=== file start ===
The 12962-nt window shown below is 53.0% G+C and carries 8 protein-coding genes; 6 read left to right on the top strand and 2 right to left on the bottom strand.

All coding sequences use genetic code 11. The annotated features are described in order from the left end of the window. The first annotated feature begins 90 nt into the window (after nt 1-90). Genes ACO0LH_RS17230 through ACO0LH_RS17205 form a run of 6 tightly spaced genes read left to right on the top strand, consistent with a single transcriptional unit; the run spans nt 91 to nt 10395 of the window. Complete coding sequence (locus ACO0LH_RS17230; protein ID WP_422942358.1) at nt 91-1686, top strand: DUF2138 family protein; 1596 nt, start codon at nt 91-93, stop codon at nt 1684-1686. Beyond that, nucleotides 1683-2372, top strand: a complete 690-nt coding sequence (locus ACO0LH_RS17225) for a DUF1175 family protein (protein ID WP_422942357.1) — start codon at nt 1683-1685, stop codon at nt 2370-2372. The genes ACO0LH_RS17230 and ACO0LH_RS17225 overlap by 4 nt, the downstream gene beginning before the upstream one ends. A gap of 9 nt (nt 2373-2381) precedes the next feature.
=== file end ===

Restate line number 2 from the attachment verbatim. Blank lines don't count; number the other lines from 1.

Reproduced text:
All coding sequences use genetic code 11. The annotated features are described in order from the left end of the window. The first annotated feature begins 90 nt into the window (after nt 1-90). Genes ACO0LH_RS17230 through ACO0LH_RS17205 form a run of 6 tightly spaced genes read left to right on the top strand, consistent with a single transcriptional unit; the run spans nt 91 to nt 10395 of the window. Complete coding sequence (locus ACO0LH_RS17230; protein ID WP_422942358.1) at nt 91-1686, top strand: DUF2138 family protein; 1596 nt, start codon at nt 91-93, stop codon at nt 1684-1686. Beyond that, nucleotides 1683-2372, top strand: a complete 690-nt coding sequence (locus ACO0LH_RS17225) for a DUF1175 family protein (protein ID WP_422942357.1) — start codon at nt 1683-1685, stop codon at nt 2370-2372. The genes ACO0LH_RS17230 and ACO0LH_RS17225 overlap by 4 nt, the downstream gene beginning before the upstream one ends. A gap of 9 nt (nt 2373-2381) precedes the next feature.